Festivals nurture music documentaries
LA fest showcases war, rock films
By Ann Donahue, Billboard
June 18, 2008, 09:06 PM
Amid the remakes, sequels and comic book/graphic novel adaptations that Hollywood has been cranking out, there’s been a surge in another kind of film.
A number of music documentaries have been hitting the screen — perhaps because musicians’ lives seem to involve endless drama or perhaps because mainstream audiences have responded well to such big-budget hits as “Ray” and “Walk the Line.”
The festival circuit has nurtured many of these films, leading to home video releases for some, pickups by the indie arms of the major studios for others and further screenings at festivals, including the Los Angeles Film Festival, which begins tonight.
And after a slew of Iraq-set movies, a very different one has been gaining attention.
“These are our fans. Most of them are dead or out of the country.” That’s a line from the documentary “Heavy Metal in Baghdad,” which focuses on Acrassicauda, Iraq’s only heavy metal band. Shown on the screen are a bunch of young Iraqi music fans, decked out in Slayer T-shirts and trying their damnedest not to headbang, which was forbidden in prewar Iraq because of its resemblance to Jewish davening — an act of prayer that involves moving the top half of the torso back and forth.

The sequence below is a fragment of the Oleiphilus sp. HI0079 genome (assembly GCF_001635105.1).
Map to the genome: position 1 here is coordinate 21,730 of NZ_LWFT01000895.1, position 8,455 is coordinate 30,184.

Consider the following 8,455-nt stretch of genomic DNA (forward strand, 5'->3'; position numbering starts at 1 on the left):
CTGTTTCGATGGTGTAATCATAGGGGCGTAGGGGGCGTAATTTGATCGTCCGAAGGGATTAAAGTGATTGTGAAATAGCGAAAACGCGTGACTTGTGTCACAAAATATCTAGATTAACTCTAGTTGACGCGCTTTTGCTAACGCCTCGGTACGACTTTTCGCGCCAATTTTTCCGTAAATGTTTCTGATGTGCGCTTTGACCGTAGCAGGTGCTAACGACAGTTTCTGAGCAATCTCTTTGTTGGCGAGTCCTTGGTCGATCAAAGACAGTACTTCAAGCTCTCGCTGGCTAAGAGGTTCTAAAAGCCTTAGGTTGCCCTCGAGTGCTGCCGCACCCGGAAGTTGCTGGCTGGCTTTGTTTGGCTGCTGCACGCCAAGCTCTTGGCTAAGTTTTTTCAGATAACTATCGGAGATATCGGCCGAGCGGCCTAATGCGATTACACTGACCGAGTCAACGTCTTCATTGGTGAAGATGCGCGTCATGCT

Released on DVD on June 10 after acclaimed screenings at the Toronto and the Berlin film festivals, “Baghdad” represents a wave of recent music documentaries that have resonated with critics and audiences.
For “Baghdad,” however, its inclusion at Toronto and Berlin did more than build buzz. Its drawn attention to the refugee crisis generated by the war in Iraq, as exemplified in the life stories of the four members of Acrassicauda.
Filmmakers Eddy Moretti and Suroosh Alvi first heard of Acrassicauda (Latin for “black scorpion”) after then-MTV News correspondent Gideon Yago wrote an article about the band for Vice magazine. (Alvi is co-founder of Vice, Moretti is head of Vice Films and VBS.TV.) As recounted in the documentary, the two travel to Iraq to meet the band in 2006 at the height of the insurgency.
“You don’t think about the violence when you see it on the news,” Moretti says. “And you don’t actually think about it all that much when you are there. It’s amazing, and this is part of the problem — how people acclimatize their psyches to stress and difficult situations.”